School Morning Fitness Program Thinks Outside BOKS
Mill Pond hosted the eight-week Build Our Kids’ Success pilot program.
Last Tuesday, before their day’s first bell, about 20 Mill Pond School students did a light jog, squats, burpees and dodgeball.
In the school gym. On their own. Over 40 minutes.
Mill Pond’s eight-week Build Our Kids’ Success pilot program wrapped up last Tuesday morning.
The sessions feature five minutes each of drop off/free play and meeting/warmup time; 10 minutes each of running and a weekly skill; and five minutes each of a game, and cool down, BOKS bit and wrap up time, according to the program’s website.
A version of this Reebok Foundation initiative started at Natick’s Memorial Elementary School in October 2009 by a parent who was inspired by “Spark: The Revolutionary New Science of Exercise and the Brain,” by Dr. John Ratey, MD, of Harvard Medical School, the website notes.
“The BOKS program is powered by communities and relies on the help of parents, teachers, schools and local volunteers to give kids a body and brain boost that will set them up for a day of learning,” the website says.
Parents Nicole and Derek Mohamed are coordinating the Westborough pilot program for Tuesday and Thursday mornings with help from Tony Piscillo, whose son Tony owns Small Town Cross Fit, and volunteer coaches.
“I see a lot of enthusiasm,” Piscillo said during last Tuesday’s session.
“There’s some kids that come in naturally that maybe they might have been pushed into this by their parents a little bit. But I’m seeing that they’re having fun. At the same time, they’re working hard.”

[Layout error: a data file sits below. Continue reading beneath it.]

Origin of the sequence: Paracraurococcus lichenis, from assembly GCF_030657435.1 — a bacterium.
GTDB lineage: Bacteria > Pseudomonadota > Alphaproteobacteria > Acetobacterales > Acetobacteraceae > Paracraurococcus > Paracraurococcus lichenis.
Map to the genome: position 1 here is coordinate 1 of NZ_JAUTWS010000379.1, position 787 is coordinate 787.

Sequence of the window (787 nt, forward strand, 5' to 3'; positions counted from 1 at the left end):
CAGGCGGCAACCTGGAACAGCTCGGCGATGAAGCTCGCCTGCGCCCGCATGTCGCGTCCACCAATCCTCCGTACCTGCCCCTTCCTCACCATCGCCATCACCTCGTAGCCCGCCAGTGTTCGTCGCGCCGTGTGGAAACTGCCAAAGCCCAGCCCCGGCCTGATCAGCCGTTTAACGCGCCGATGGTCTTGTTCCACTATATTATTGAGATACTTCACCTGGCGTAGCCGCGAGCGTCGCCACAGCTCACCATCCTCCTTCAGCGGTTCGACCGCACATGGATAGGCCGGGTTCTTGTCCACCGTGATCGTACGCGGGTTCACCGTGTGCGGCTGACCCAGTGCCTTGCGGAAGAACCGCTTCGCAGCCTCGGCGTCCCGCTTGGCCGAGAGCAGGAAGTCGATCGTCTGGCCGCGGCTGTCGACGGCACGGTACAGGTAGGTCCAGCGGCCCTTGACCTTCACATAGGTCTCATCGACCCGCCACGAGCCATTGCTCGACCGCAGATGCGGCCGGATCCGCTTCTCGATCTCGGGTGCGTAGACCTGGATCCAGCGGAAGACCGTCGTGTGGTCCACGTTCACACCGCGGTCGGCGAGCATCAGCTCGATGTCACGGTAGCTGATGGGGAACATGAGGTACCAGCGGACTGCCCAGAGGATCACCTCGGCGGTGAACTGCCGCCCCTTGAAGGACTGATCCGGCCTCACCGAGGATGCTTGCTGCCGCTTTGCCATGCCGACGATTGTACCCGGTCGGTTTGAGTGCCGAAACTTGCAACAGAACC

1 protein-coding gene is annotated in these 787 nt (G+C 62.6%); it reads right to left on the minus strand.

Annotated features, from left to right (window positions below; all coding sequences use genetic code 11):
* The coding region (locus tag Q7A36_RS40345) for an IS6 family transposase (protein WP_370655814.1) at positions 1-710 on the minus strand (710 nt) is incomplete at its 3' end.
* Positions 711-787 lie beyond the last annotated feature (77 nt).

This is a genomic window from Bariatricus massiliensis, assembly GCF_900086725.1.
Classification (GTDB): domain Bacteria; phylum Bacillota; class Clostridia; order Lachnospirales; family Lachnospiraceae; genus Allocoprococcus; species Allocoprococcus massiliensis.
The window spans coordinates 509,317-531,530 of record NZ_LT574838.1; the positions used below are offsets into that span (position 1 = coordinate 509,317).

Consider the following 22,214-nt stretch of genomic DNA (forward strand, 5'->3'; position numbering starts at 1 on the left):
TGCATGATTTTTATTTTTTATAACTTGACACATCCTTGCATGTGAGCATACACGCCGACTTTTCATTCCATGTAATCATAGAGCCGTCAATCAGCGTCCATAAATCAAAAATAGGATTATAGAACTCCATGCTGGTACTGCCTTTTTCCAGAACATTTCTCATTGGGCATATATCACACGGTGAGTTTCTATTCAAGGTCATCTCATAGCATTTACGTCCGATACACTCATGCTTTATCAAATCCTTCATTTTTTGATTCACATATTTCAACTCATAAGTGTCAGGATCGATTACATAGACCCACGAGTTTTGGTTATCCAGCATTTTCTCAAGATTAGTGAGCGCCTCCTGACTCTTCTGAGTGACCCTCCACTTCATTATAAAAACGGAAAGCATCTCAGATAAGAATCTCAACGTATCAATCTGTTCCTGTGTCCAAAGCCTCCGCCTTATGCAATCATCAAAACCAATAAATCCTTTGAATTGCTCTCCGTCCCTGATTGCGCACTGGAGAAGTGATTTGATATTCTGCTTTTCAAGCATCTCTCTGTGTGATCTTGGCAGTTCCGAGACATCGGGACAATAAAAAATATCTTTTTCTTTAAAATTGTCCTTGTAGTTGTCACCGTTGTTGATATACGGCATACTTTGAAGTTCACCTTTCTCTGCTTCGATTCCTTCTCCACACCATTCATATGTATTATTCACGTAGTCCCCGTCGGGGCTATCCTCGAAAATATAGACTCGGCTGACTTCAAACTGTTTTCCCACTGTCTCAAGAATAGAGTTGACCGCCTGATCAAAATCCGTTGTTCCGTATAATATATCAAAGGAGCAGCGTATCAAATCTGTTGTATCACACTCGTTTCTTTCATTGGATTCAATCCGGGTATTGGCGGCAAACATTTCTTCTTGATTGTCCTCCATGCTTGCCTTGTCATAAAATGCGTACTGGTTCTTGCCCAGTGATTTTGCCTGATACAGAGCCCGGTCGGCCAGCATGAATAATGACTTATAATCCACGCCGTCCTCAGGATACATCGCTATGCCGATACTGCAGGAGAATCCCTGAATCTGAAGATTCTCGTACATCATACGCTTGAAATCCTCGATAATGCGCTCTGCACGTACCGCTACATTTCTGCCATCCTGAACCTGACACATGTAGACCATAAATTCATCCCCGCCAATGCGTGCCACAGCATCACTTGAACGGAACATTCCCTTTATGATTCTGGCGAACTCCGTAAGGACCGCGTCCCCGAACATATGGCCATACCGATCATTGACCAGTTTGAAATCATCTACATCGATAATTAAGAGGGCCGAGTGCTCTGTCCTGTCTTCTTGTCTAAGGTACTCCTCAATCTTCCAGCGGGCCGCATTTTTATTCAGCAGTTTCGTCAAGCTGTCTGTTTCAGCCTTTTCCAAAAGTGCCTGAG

Nicole Mohamed said about 30 students were registered for the Mill Pond sessions, which began in November.
Two more eight-week sessions are probable, she said. Starting a program at the Armstrong Elementary School is a goal, too.
“We’d like to have 80 kids in each session. Most places, there’s a lottery,” Mohamed said.
Last Tuesday’s session began with Piscillo discussing the skill of the week: burpees.
The group then did a warm up, including a light jog. Then, the students paired up for squats, burpees, and wheelbarrows, before playing dodgeball.
“If you get hit by a ball, you go down and do a burpee, and then you can get back up,” Piscillo said.
Mohamed said she saw the students’ movements improve over the eight weeks.
“Squats at first were like ‘What the heck are these?’. And you can actually see them doing squats now. So, it means they’re learning how to use their body,” she said.